By Kayhan Life Staff
Dozens of artists, academics, writers and cultural practitioners of Iranian descent have petitioned for government institutions of the Islamic Republic of Iran and their affiliates to be boycotted, and demanded that they be barred from carrying out cultural and educational activities internationally.
The petition comes amid a nationwide uprising in Iran sparked by the mid-September death of 22-year-old Mahsa Amini while in the custody of the morality police. The uprising, now in its third month, has spread from a demonstration against the mandatory hejab to a widespread call for regime change.
In their Nov. 22 petition, the artists, writers and cultural practitioners said they “pledge to do their utmost” to carry out objectives including:
- “boycott governmental institutions of the Islamic state of Iran and their covert affiliates, and prevent them from having any presence in international arenas of arts, culture, and education;”
- “stand against the regime apologists who misappropriate anti-imperialist discourses in the West or other parts of the world to deflect attention away from the well-documented state violence committed against the people;”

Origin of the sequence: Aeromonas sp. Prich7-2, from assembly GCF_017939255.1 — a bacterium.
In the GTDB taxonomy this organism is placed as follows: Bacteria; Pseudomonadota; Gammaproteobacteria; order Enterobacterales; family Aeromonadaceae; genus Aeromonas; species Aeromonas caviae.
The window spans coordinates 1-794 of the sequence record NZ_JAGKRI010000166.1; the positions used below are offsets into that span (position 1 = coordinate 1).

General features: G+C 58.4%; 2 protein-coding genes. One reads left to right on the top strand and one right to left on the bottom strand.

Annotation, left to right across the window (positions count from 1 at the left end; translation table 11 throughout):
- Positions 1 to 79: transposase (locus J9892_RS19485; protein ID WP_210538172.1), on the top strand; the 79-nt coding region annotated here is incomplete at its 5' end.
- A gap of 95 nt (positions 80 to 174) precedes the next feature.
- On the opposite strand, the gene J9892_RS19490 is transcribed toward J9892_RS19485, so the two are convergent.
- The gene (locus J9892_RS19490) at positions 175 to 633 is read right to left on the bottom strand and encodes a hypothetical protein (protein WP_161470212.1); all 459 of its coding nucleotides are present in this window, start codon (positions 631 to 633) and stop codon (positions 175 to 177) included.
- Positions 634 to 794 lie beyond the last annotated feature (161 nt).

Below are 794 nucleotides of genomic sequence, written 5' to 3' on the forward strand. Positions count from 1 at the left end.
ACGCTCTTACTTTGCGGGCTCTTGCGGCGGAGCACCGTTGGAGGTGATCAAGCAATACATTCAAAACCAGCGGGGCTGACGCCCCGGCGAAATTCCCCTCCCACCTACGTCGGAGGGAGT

- “support our counterparts and collaborators who stand against the atrocities and abuses of human rights in Iran, using our intellectual and cultural leverage and capabilities.”
One of the group’s members, the London-based curator Vali Mahlouji, said he had been following these guidelines for years.
“People like myself have already boycotted working with institutions linked to the state in Iran for a decade,” Mahlouji said in an interview with Kayhan Life. “I have refused to work with the Tehran Museum of Contemporary Art, the Ministry of Culture, and the Center for Performing Arts. I never allowed [Iranian] Embassy money into my projects with UK institutions, and never got sponsorship from individuals or any institution linked to the Islamic Republic of Iran.”
He noted that within the Islamic Republic, there was a “complex web of state-backed policies and institutions” whereby “independent galleries and auction houses with financial ties to the state” received the backing of collectors and patrons whose “modus operandi” was not to “destabilize the status quo.”
There was also “a dominant intellectual narrative perpetrated by historical and curatorial circles inside and outside Iran” that was in line with the discourse of the Islamic Republic and its agents, he said.
In an earlier statement issued in October, more than 6,000 cultural professionals gave their backing to Iranian art students who were facing arrest and repression as part of the ongoing unrest.